From: John Crawley, Reuters, WASHINGTON
Published November 17, 2011 06:01 AM

U.S. proposes to double auto fuel economy by 2025

The Obama administration proposed on Wednesday doubling auto fuel efficiency to 54.5 miles per gallon by 2025, a White House energy priority that has come under scrutiny in Congress.


The plan grew out of an uneasy agreement between the administration, automakers and environmental groups to reduce U.S. dependence on oil imports and cut tailpipe emissions.

Regulators hope to finalize the proposal by summer following a 60-day public comment period. The administration wants to give industry five years to develop fuel-saving technologies further and plan products before the rule would start taking effect in 2017.

"We expect this program will not only save consumers money, it will ensure automakers have the regulatory certainty they need to make key decisions," Transportation Secretary Ray LaHood said in a statement.

Current standards require automakers to raise efficiency from 27 mpg today to 35.4 mpg by 2016.

Targets beginning in 2017 would require a 5 percent annual efficiency gain for cars and 3.5 to 5 percent for light trucks, which include SUVs, pickups and vans.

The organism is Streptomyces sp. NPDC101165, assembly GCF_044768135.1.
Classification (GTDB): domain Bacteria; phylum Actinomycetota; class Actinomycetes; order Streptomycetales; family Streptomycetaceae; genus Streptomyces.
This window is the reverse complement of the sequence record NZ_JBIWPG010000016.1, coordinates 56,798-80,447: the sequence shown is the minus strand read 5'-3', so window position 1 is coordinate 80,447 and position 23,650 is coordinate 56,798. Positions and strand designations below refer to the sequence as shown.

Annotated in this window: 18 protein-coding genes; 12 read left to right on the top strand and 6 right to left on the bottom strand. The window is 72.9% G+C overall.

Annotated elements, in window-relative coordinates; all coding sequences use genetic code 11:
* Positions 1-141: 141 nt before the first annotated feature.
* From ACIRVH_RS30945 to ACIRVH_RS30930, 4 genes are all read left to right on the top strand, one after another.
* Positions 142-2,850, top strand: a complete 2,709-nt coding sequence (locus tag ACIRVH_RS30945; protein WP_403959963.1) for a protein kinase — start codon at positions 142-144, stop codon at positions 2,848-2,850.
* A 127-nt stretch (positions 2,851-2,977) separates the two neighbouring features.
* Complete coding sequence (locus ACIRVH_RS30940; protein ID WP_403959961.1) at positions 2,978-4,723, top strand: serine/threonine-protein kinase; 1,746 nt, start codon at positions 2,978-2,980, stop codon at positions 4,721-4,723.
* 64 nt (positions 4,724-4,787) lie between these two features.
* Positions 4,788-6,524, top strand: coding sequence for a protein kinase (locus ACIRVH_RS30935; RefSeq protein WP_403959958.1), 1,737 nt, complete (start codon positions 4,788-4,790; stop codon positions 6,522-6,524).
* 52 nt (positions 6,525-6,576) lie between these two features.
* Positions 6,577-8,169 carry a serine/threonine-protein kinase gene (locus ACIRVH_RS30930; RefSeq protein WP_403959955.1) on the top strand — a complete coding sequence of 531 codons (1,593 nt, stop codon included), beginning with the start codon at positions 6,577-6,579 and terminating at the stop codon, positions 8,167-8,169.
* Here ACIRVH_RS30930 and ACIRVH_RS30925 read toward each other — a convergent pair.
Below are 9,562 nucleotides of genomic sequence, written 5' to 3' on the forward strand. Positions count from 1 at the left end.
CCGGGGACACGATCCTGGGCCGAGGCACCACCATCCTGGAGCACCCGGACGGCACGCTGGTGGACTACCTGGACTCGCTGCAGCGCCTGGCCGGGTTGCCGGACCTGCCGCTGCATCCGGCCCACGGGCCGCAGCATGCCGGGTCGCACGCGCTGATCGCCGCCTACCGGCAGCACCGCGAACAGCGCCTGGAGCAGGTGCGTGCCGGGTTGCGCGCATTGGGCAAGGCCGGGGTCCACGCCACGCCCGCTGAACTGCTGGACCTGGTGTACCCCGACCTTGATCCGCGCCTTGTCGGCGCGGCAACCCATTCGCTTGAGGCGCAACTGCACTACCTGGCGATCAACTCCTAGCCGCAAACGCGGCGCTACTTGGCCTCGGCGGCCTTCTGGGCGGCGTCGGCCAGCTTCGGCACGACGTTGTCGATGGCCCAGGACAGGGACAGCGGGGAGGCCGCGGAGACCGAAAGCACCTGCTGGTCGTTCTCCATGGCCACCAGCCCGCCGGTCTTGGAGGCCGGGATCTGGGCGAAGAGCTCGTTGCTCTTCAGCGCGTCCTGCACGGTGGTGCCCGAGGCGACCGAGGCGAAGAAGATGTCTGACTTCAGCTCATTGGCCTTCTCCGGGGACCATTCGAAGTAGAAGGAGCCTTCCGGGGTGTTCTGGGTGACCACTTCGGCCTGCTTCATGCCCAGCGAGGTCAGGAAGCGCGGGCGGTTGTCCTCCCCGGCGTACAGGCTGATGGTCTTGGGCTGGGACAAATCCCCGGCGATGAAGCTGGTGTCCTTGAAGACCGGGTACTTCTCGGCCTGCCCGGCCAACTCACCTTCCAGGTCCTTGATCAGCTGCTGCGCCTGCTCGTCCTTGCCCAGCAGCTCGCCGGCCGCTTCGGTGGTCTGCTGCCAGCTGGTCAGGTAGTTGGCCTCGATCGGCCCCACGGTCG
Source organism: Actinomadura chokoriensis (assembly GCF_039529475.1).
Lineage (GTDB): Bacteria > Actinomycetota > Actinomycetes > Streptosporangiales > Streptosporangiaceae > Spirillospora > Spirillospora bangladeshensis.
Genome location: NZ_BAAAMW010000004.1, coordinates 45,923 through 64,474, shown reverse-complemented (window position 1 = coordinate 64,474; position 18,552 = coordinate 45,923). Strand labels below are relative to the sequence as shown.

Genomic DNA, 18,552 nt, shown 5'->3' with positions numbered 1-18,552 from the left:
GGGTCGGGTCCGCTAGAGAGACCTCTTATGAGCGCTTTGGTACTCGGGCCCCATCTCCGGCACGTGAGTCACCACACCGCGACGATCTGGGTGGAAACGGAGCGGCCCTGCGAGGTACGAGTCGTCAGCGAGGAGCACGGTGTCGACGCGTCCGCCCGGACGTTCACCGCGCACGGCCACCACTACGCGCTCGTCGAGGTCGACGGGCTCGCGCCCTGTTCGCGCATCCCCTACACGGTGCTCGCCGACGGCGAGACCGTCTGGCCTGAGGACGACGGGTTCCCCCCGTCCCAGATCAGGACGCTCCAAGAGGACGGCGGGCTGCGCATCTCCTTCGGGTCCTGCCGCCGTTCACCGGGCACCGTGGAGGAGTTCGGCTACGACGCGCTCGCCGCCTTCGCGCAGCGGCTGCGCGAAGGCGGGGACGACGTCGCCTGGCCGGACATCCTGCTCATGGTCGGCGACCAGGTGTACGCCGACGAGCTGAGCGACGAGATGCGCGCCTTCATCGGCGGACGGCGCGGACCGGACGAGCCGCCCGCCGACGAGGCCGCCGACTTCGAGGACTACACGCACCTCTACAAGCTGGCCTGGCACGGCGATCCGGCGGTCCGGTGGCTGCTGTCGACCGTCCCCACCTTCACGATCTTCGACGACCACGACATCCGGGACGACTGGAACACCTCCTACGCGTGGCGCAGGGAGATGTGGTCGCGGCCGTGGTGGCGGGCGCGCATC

Thirteen major automakers, including General Motors Co, Ford Motor Co, Fiat SpA affiliate Chrysler Group LLC, Toyota Motor Corp and Honda Motor Co Ltd, have signed on to the fuel deal.

Automakers - especially truck-heavy U.S. vehicle producers - consider the 54.5 mpg target ambitious and the proposal estimates it could cost them $157 billion to meet it.

"The proposed regulations present aggressive targets, and the administration must consider that technology break-throughs will be required and consumers will need to buy our most energy-efficient technologies in very large numbers to meet the goals," Mitch Bainwol, chief executive of the Alliance of Automobile Manufacturers trade group, said in a statement.

Photo credit: Shutterstockkropic1

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